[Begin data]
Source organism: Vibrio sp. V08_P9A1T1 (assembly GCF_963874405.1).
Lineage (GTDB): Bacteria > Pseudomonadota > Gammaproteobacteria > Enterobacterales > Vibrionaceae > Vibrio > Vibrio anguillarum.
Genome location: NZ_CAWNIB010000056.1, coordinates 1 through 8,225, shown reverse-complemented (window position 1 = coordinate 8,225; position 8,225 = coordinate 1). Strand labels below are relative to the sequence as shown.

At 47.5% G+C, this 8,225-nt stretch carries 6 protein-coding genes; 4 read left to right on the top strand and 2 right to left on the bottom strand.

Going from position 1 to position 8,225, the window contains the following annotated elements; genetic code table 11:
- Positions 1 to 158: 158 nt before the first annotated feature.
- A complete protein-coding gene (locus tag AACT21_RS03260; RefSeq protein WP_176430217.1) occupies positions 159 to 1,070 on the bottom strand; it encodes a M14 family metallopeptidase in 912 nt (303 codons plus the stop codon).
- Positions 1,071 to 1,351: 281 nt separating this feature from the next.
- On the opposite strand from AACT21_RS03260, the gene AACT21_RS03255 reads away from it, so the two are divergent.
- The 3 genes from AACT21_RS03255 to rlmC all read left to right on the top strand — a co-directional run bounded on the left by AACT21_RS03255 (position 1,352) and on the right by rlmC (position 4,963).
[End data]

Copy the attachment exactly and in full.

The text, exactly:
Source organism: Vibrio sp. V08_P9A1T1 (assembly GCF_963874405.1).
Lineage (GTDB): Bacteria > Pseudomonadota > Gammaproteobacteria > Enterobacterales > Vibrionaceae > Vibrio > Vibrio anguillarum.
Genome location: NZ_CAWNIB010000056.1, coordinates 1 through 8,225, shown reverse-complemented (window position 1 = coordinate 8,225; position 8,225 = coordinate 1). Strand labels below are relative to the sequence as shown.

At 47.5% G+C, this 8,225-nt stretch carries 6 protein-coding genes; 4 read left to right on the top strand and 2 right to left on the bottom strand.

Going from position 1 to position 8,225, the window contains the following annotated elements; genetic code table 11:
- Positions 1 to 158: 158 nt before the first annotated feature.
- A complete protein-coding gene (locus tag AACT21_RS03260; RefSeq protein WP_176430217.1) occupies positions 159 to 1,070 on the bottom strand; it encodes a M14 family metallopeptidase in 912 nt (303 codons plus the stop codon).
- Positions 1,071 to 1,351: 281 nt separating this feature from the next.
- On the opposite strand from AACT21_RS03260, the gene AACT21_RS03255 reads away from it, so the two are divergent.
- The 3 genes from AACT21_RS03255 to rlmC all read left to right on the top strand — a co-directional run bounded on the left by AACT21_RS03255 (position 1,352) and on the right by rlmC (position 4,963).